Originally Published By: The Toronto Star
By Tracy HanesSpecial to the StarWed., Oct. 6, 2021 | 5 min. read
A new landmark came to Midtown Toronto in 1914 when the 1,300-seat York Theatre was built on Yonge St. at the corner of Castlefield Ave.
The theatre hosted vaudeville shows and silent films until 1922 when a three-storey building, new entrance and balcony were constructed and it was adapted to exclusively screen movies. Its transformation represented the work of architect Murray Brown, who designed Famous Players Theatres across Canada, and it was renamed the Capitol Theatre.
Now, a century later, the historic Capitol Theatre’s rich history will be integrated into another transformation as the site of the Capitol Residences, a mixed-use residential condominium project by the Madison Group. The design will retain the original, 20th-century classical revival façade and the theatre’s art deco stainless steel marquee, restore the entrance and the interior vestibule, and rebuild the theatre space.
Indi Miskolczi, who now lives in Peterborough, vividly remembers the excitement at the old theatre on June 12, 1981. Then a student at the Ontario College of Art, Miskolczi took transit to Midtown, stood in line under the Capitol’s marquee, followed the queue through the ornate lobby and took her seat in the sold-out theatre. That’s when she met another “Indy” for the first time — Harrison Ford’s character Indiana Jones.
“I remember the high ceilings and big chandeliers,” she says as she took in the theatre’s details until the lights dimmed. “And that night, ‘Raiders of the Lost Ark’ became one of my all-time favourite movies.”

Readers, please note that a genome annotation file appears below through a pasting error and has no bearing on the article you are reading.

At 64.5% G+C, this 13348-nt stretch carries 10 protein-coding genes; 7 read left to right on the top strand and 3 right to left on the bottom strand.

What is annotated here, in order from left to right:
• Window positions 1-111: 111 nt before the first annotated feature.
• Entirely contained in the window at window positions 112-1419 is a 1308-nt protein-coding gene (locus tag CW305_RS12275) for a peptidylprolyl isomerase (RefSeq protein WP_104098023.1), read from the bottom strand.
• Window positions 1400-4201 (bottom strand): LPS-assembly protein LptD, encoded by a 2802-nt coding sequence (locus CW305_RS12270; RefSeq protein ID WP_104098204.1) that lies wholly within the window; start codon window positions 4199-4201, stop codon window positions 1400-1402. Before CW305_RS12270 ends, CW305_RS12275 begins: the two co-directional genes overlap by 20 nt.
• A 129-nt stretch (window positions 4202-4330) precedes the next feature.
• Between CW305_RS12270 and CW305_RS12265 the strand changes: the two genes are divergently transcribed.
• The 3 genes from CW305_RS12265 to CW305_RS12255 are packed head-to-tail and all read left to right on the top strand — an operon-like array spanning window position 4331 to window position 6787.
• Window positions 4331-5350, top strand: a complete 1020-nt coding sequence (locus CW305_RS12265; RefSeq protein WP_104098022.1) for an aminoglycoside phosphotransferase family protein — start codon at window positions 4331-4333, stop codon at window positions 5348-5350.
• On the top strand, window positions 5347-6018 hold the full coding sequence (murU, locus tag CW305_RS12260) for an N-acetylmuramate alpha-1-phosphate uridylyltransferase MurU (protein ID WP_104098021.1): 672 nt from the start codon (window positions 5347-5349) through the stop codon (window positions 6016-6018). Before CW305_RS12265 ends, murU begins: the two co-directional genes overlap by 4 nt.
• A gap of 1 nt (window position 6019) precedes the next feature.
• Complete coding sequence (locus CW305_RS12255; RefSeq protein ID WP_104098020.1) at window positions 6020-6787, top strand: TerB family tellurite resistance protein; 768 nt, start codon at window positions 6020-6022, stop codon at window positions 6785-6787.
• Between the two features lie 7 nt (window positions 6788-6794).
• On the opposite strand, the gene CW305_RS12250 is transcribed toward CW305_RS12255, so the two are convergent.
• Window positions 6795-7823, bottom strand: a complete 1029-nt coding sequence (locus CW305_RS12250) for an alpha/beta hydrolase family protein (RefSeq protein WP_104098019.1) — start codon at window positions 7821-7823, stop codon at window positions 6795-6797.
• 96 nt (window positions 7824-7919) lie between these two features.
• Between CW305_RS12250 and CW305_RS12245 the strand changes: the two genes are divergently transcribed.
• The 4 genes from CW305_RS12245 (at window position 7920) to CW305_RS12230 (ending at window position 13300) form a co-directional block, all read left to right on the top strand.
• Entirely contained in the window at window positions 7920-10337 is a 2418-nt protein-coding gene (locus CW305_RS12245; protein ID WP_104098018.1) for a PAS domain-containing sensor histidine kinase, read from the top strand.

Thousands of other Torontonians have similar fond memories of the Capitol that, in the beginning, kept things friendly with the Laura Secord shop next door by not offering a confection and candy bar. In 1998, after being saved from demolition and after a $2-million renovation, the Capitol became an upscale event venue until finally closing shortly afterward.
“This site is in an incredible location with the best of town and country,” said Josh Zagdanski, vice-president of highrise at Madison Group. “It’s in the middle of Yonge North Village, which has all these wonderful shops and restaurants. It’s close to all the action of Yonge St. but far enough away to feel part of the neighbourhood. It’s a perfect balance and that’s why it’s unique.”
The property didn’t have a heritage designation when Madison purchased it. However, as the development team moved through the approvals process, they agreed with the city that it should have a conservation plan.
“Over time and throughout the later decades of the 20th century leading to this day, the building has grown to become an important complex that maintained and supported the commercial character of the street,” said Emad Ghattas, senior associate architect at GBCA Architects, the firm handling the heritage aspects of the project. Hariri Pontarini Architects and Turner Fleischer Architects have designed the new tiered building in a style that ties in with the heritage sand-cast brick and light stone.
The Capitol’s canopy and storefronts that adorn the entrance are significant features and plans include restoring the streetscape appearance to its 1937 style. The current canopy is an alteration, said Ghattas, and was stripped of some of its design features. “We are proposing to bring some of that excitement to the streetscape and are working with a lighting consultant on this portion, as lighting is an important component on this project.”